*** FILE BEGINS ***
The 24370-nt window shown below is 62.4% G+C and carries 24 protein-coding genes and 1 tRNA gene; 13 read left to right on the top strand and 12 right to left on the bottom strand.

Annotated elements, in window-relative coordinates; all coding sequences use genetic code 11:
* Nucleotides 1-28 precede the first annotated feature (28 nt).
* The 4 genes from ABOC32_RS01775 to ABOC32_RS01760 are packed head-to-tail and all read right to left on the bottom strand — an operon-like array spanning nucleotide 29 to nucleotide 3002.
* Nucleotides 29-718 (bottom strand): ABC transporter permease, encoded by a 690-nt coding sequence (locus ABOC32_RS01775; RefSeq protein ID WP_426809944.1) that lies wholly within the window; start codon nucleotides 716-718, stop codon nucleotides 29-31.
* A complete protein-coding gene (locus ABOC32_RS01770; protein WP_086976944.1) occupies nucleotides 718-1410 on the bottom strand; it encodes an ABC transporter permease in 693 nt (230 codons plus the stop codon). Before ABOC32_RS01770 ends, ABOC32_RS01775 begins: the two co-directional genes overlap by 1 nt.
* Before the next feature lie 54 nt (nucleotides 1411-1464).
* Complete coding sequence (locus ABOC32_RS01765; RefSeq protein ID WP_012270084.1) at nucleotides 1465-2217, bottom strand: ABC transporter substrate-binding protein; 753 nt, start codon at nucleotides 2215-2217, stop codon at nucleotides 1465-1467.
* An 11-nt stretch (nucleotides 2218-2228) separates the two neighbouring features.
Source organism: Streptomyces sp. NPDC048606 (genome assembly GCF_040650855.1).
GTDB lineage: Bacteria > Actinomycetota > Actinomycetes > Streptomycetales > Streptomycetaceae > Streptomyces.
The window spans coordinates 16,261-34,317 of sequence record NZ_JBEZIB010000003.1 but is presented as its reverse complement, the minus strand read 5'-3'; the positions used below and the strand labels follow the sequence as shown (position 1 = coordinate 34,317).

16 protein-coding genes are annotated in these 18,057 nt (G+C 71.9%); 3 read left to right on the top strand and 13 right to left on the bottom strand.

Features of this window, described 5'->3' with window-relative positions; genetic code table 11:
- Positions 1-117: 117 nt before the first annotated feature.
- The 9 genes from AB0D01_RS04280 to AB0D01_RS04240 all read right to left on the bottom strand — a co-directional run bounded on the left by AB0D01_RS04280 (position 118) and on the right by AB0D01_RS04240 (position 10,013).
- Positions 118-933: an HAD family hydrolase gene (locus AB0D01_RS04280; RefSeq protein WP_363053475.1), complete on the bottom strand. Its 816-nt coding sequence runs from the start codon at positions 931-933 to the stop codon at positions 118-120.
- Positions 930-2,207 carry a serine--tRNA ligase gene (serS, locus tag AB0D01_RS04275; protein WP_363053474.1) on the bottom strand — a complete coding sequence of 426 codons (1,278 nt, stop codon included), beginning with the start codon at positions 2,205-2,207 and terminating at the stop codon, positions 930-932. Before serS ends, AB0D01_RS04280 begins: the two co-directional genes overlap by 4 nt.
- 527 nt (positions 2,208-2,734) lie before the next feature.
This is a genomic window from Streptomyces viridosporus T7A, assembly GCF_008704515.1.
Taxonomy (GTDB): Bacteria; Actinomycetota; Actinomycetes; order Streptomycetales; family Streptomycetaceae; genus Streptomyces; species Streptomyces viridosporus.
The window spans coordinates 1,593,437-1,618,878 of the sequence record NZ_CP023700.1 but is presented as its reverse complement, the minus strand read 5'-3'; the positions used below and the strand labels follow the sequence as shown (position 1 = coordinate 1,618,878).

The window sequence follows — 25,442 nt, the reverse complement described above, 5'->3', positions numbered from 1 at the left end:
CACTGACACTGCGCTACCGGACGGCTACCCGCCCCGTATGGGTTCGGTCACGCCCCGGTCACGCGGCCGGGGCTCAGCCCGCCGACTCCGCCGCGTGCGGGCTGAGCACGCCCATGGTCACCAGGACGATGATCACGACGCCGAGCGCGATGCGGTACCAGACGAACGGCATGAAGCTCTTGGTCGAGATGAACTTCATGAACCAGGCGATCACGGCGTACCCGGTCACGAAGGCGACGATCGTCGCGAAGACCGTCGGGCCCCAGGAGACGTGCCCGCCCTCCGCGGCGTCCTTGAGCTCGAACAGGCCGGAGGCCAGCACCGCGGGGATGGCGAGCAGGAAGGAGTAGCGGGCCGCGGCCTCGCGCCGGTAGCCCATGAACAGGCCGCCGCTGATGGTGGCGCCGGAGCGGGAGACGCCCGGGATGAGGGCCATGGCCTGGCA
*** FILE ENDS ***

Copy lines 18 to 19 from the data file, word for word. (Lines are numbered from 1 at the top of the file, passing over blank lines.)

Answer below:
- Positions 930-2,207 carry a serine--tRNA ligase gene (serS, locus tag AB0D01_RS04275; protein WP_363053474.1) on the bottom strand — a complete coding sequence of 426 codons (1,278 nt, stop codon included), beginning with the start codon at positions 2,205-2,207 and terminating at the stop codon, positions 930-932. Before serS ends, AB0D01_RS04280 begins: the two co-directional genes overlap by 4 nt.
- 527 nt (positions 2,208-2,734) lie before the next feature.